How can organisations deliver a vibrant financial culture that works in the interest of consumers?
Within the pensions industry, we are seeing a move towards increased individual responsibility for our own financial futures. With the rise of defined contribution plans and pension freedoms, the onus is, more than ever, on the consumer to accurately and responsibly manage their long term savings. However, many people are reluctant to engage with financial matters and deal with the reality of their finances head on which is impacting the wellbeing of the UK workforce. Our latest Global Benefits Attitudes Survey found that employees who are expecting to work longer are less healthy, more stressed and less engaged than those who expect to retire earlier.
As an industry, it is our duty to ensure that we make it easier for people to engage with and save into their pensions. The better grip they have on their savings and the options open to them at the retirement, as early on as possible in their career, the less likely they are to be in a position where they cannot afford to retire when they want to.
Tailor to the individual
Organisations need to grab the bull by the horns and ensure their employees have access to the right tools and information to help them make informed decisions when it comes to saving into their pension and planning for their retirement. However, we know making information available on its own is not enough. Personalisation is an important factor (no two people are the same) and increasingly the pensions sector is moving away from a one size fits all model. Pension services need to be tailored to individual customers’ wants and needs if they are to be as effective as possible and work in the best interest of savers. By using tailored communication, you will automatically see an increase in engagement amongst your employees.
Meeting the needs of the modern consumer
Modern consumers are used to accessing information on the go, at the click of a button or swipe of a phone. Information regarding their pension shouldn’t be any different. It’s important that customers have access to their pension information anywhere, anytime and on any device. Not only do most of us have busier lives than ever before, we also expect instantaneous access to information, whether this is the content we consume daily on our phones, or our own personal information, like our bank balance. Giving consumers access to their pension information on the move means they can check the status of their savings when it suits them.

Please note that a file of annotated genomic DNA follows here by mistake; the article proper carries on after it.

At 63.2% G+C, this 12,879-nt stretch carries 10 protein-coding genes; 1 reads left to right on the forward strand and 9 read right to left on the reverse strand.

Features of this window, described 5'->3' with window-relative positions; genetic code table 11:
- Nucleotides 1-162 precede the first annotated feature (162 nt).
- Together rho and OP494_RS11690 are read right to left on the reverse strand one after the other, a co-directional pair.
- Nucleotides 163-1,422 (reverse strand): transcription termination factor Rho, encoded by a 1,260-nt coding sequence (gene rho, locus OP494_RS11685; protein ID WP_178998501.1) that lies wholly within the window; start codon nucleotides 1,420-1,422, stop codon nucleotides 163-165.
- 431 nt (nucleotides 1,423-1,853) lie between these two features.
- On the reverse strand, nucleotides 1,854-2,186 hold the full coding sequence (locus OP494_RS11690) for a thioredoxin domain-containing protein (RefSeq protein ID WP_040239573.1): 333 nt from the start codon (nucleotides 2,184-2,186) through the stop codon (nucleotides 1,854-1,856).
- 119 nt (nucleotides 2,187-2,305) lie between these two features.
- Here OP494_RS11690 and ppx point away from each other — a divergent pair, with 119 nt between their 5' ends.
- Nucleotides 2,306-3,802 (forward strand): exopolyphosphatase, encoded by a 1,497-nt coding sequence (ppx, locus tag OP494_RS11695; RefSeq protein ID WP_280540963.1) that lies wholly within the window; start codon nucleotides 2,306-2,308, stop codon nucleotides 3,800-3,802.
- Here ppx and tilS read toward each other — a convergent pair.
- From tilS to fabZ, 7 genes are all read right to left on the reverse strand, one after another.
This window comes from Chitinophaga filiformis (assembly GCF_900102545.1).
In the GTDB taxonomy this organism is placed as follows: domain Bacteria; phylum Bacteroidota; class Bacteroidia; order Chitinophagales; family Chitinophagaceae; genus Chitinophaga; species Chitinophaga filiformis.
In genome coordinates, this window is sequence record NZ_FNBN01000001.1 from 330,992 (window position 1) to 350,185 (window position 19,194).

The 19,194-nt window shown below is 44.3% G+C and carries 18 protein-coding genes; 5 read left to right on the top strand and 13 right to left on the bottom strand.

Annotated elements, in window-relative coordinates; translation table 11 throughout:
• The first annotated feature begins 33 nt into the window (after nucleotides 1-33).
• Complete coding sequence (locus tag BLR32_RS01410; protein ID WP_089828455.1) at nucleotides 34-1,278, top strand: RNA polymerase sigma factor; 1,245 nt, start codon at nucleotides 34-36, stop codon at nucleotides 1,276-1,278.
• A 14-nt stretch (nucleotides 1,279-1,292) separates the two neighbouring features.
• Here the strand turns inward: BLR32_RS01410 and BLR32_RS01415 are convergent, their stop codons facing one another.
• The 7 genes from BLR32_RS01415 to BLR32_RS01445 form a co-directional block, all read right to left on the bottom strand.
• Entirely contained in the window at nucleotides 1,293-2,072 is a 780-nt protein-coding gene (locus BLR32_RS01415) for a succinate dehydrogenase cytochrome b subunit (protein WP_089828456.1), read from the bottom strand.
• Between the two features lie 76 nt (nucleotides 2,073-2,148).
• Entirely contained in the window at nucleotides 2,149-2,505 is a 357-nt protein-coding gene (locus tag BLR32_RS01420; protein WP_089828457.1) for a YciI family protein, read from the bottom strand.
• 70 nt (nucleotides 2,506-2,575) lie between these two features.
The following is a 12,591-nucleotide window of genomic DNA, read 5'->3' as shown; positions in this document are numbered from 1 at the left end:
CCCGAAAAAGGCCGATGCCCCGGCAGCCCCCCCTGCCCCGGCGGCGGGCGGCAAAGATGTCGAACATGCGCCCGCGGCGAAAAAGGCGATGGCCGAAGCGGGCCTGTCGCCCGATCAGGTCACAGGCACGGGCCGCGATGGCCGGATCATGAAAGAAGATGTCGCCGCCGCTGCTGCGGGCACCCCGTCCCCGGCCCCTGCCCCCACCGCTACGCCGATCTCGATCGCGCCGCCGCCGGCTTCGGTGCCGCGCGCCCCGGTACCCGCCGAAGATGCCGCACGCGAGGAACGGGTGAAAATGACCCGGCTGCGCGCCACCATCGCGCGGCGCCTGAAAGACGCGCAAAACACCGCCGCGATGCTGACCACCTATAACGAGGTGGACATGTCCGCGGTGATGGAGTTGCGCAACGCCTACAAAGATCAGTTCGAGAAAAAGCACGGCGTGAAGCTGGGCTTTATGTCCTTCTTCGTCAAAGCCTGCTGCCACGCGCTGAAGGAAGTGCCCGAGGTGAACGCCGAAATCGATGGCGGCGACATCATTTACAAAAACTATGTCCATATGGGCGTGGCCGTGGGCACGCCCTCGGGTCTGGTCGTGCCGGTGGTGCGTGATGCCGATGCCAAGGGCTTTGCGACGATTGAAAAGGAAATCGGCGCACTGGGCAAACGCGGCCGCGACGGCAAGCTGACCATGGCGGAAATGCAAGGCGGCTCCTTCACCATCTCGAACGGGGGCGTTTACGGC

In turn, this ease of access should help increase awareness of their savings as they see their fund go up (and potentially down) and enable them to make smarter, timely financial decisions, seeking out expert advice where they need it and becoming proactive rather than reactive savers. There is every reason to ditch the mentality that reviewing pension information is (at most) a once a year admin task.
All organisations have a role to play in helping employees do this. Introducing employees to the world of pensions and providing them with engaging, interactive information on saving for retirement is crucial.
Sticking to the A, B, Cs
It’s important the information on offer is jargon free and easy to navigate. The content needs to work not only offline in traditional booklet and letter form, but also online as interactive FAQs and saving tools. For many, particularly younger savers or those just beginning to put money into a pension, the pensions sector can be extremely confusing. Most people won’t know the difference between various types of pensions and investments; as a result, they are going to need everything provided in the simplest of terms. Failing to do so could result in consumers switching off and neglecting to deal with their savings altogether – this is the worst-case scenario for everyone.
Giving pensions 110%
Information shouldn’t just be delivered at arm’s length. Companies should seek to help employees with getting some support that isn’t online as well. There are such a range of options available now from one-to-one guidance and/or advice sessions to larger pension workshops. These needn’t be expensive; Pension Wise has a free service for the public and group pre-retirement workshops can be cost effective. They help to engage individuals with preparing for their retirement and ensure they set time aside to give it some serious thought.
Giving employees the chance to ask questions to an expert and have some dedicated time with someone who knows the industry and various courses of action available to them could be invaluable to their pension planning.
Finally, employers should also make sure employees know where to go to get independent regulated financial advice if they need it.
As the industry puts a greater emphasis on individual responsibility and freedom, it is our duty to do all that we can to enable savers to engage with and make the most of their pensions. So far, the sector has been slow to adapt to changing consumer demands and expectations. Luckily we know exactly what it is consumers want – personal, easy to digest information they can access on the go, alongside the opportunity to easily access guidance and advice should they need it. Bearing this in mind, organisations can work with providers and advisers to ensure they are delivering a vibrant, supportive financial culture that works in the interest of consumers and benefits the future of the industry.